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I had some reads about garbage collection in JavaScript, according to them, local variables of functions are collected after the function returned (except for the cyclical references that need breaking circles for the GC to work).

What I'm trying to understand is, what does "function returned" in this context mean?

Does it mean:

  1. The function has to return values.

    or simply:

  2. The function call has ended.

Common sense (according to me at least) suggests 2), but in the case I'm wrong:

  • What about functions that don't return values?
  • Should I add an empty return; to the functions that don't return anything to make the garbage collector do its job?
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The language specification does not specify when garbage collection occurs. Implementations are free to do it whenever they want, as long as they never collect anything that is still accessible to the program. The article you link to discusses some possible ways it could be done, but there is no requirement that it be done any of those ways. That article is quite old and GC technology has changed a lot since it was originally written. –  Raymond Chen Sep 12 '13 at 21:09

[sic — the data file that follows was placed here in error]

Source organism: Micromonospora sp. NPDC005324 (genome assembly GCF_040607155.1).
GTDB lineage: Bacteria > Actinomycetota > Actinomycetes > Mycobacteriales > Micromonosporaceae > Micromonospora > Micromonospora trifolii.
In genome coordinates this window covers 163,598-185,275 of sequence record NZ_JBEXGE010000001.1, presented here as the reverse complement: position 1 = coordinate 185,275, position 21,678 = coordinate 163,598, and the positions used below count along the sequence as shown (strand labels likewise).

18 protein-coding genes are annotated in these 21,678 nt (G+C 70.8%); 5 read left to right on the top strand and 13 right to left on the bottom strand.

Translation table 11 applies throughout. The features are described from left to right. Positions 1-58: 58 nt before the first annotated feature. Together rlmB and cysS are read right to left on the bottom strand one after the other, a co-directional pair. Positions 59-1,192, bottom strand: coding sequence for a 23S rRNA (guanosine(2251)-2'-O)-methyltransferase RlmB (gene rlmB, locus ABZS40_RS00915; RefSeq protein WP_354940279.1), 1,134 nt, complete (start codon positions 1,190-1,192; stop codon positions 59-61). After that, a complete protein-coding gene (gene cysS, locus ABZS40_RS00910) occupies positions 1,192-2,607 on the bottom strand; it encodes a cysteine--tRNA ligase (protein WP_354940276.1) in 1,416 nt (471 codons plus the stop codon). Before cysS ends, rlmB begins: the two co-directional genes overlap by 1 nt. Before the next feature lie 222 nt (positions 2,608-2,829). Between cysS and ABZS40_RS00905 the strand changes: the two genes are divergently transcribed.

Re your link: This is 2013. I think it's safe to assume no one is using Netscape Navigator 3 :-) –  David Knipe Sep 12 '13 at 21:21

1 Answer 1

up vote 3 down vote accepted

Functions that don't contain a return statement implicitly return undefined. So a function "ending" and "returning" are the same thing.

Concerning garbage collection, keep in mind that local variables are not collected immediately after functions return; they can just become eligible for garbage collection at that point. The garbage collector runs whenever the browser considers it must run, or believes it can run without affecting visible performance much (and that's implementation-dependent).

share|improve this answer
Great answer, upped and selected. –  heytools Sep 12 '13 at 21:13
Thanks, I appreciate your feedback. –  bfavaretto Sep 12 '13 at 21:28

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